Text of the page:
The aforementioned models are for a spatially homogeneous environment, meaning that only ODE and DDEs models are involved. In recent years, spatial-temporal dynamics of infectious diseases governed by the reaction-diffusion models have attracted many researchers. The spatial heterogeneity (SH) and diffusion play important roles in disease transmission. Under different infection mechanisms, some new insights in disease control and new phenomenon in disease spread will be obtained; see, for instance, [813]. It is found in [8] that SH would increase the risk of influenza transmission so that the SH of the recovery rate and transmission rate must be increased for controlling the influenza transmission. In [9], the authors proposed a spatial nonlocal diffusive model with delay and no-flux boundary condition. Here the nonlocal delay is caused by introducing a fixed incubation period in a continuous bounded domain. By utilizing the classical theory, the threshold-type dynamics are determined by . Here, was achieved by the spectral radius of the next generation operator. In a homogeneous case that all model parameters are constant, can be explicitly obtained. Besides, another method of calculating in one-dimensional space was also presented in [9]. In a recent work [14], the authors studied the dual-functionality of physical contacts driven via variations of individual spatial behavior and provided insights on mechanisms that generate spatial heterogeneity. By using an epidemic model with nonlocal delay and logistic growth, the authors in [15] studied the dynamics of model and investigated how nonlocal delay and logistic growth affect the disease transmission. It was advocated in [16] that the transitions between patterns are an emergent property in spatial epidemics that can serve as a potential trend indicator of disease spread when considering the spread of diseases in both time and space. In [17], the authors studied the existence and nonexistence of the traveling wave solutions for the model with spatial structure.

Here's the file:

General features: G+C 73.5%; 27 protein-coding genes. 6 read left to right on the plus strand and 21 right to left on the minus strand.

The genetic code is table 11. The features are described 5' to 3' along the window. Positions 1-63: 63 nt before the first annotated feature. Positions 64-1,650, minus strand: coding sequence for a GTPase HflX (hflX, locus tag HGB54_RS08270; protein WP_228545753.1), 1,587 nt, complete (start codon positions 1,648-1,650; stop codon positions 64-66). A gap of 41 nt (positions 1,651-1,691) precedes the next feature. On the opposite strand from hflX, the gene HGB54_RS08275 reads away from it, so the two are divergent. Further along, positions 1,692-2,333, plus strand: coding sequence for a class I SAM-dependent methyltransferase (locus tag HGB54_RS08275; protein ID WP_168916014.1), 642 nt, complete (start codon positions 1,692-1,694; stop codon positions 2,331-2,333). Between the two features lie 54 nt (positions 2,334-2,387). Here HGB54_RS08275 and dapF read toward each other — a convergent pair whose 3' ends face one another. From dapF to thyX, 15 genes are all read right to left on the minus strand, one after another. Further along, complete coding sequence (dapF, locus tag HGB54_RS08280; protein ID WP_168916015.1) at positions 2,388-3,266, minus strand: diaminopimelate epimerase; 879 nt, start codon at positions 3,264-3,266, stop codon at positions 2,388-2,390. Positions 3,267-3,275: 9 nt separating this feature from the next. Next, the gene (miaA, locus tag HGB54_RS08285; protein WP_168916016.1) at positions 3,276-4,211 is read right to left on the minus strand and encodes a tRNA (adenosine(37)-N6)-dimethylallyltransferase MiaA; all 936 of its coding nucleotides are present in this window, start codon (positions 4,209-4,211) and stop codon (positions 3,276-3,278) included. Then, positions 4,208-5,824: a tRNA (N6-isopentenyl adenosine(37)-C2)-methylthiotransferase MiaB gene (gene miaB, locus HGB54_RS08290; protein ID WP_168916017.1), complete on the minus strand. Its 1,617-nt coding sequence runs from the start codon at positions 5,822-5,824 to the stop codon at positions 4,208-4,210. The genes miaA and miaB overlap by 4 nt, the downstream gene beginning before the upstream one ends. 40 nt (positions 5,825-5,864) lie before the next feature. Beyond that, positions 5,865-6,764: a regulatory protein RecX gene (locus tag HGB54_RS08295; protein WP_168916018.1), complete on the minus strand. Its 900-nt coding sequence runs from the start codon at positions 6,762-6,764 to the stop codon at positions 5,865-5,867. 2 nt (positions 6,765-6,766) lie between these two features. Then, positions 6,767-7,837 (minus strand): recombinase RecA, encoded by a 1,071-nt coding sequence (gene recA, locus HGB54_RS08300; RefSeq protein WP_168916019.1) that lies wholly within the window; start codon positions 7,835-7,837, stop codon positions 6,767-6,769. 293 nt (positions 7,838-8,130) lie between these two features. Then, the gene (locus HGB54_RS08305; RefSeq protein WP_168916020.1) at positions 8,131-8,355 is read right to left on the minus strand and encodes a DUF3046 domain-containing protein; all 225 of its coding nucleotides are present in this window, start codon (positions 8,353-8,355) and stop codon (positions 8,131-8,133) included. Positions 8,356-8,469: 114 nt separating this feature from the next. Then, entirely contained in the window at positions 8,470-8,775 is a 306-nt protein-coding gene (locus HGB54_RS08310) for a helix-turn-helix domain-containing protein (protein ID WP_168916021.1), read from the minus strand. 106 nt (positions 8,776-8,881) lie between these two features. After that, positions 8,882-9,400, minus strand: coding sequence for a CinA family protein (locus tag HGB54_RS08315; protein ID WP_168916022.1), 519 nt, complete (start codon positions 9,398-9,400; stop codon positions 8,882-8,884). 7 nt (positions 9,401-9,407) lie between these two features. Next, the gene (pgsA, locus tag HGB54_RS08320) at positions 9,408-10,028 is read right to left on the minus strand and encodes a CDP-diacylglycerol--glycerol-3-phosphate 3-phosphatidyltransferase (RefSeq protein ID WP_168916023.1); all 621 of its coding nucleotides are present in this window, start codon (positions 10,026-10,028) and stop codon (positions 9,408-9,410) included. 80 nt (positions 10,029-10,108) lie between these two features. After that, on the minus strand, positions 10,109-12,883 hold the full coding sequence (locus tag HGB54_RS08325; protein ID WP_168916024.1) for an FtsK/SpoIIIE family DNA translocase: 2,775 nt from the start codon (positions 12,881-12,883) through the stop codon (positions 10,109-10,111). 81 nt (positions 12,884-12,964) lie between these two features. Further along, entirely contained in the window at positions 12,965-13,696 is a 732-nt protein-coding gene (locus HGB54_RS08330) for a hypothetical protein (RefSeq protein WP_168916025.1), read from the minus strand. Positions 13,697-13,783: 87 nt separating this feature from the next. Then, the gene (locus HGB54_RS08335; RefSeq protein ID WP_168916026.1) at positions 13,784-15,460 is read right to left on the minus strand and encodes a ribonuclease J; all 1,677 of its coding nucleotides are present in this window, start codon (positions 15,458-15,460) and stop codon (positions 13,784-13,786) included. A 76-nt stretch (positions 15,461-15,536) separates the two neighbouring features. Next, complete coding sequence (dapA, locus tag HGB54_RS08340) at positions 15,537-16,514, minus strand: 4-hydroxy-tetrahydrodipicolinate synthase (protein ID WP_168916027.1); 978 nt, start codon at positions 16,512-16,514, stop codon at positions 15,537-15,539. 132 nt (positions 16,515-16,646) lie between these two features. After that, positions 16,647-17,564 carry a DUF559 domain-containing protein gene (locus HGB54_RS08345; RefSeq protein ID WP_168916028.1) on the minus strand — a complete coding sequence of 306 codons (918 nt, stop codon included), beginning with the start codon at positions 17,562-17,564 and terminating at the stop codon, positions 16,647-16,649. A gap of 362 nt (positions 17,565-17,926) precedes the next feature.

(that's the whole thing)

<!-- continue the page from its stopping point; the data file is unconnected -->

The authors in [18] studied the local and global long-term dynamics of the Banana Black Sigatoka Disease with delay and seasonality. In [19], the spatial-temporal characteristics and effective control measures of brucellosis transmission are investigated. Very recently, a human-vector malaria transmission model incorporating age, time since infection, and waning immunity was studied in [20], where the well-posedness of the model, the existence of endemic equilibria, and the effect of the above structural variables on key important epidemiological traits of the human-vector association are demonstrated. Wu and Zhao [21] studied a nonlocal and delayed diffusive HIV latent infection model with spatial heterogeneity and the effects of spatial heterogeneity and delays on viral dynamics are investigated. With a simple mathematical model, Gaythorpe and Adams [22] examine how demographic and environmental heterogeneities, population behavior, and behavioural change respond to the provision of facilities, and they also studied how to reduce epidemic size and endemic prevalence by the optimal configurations of limited numbers of facilities.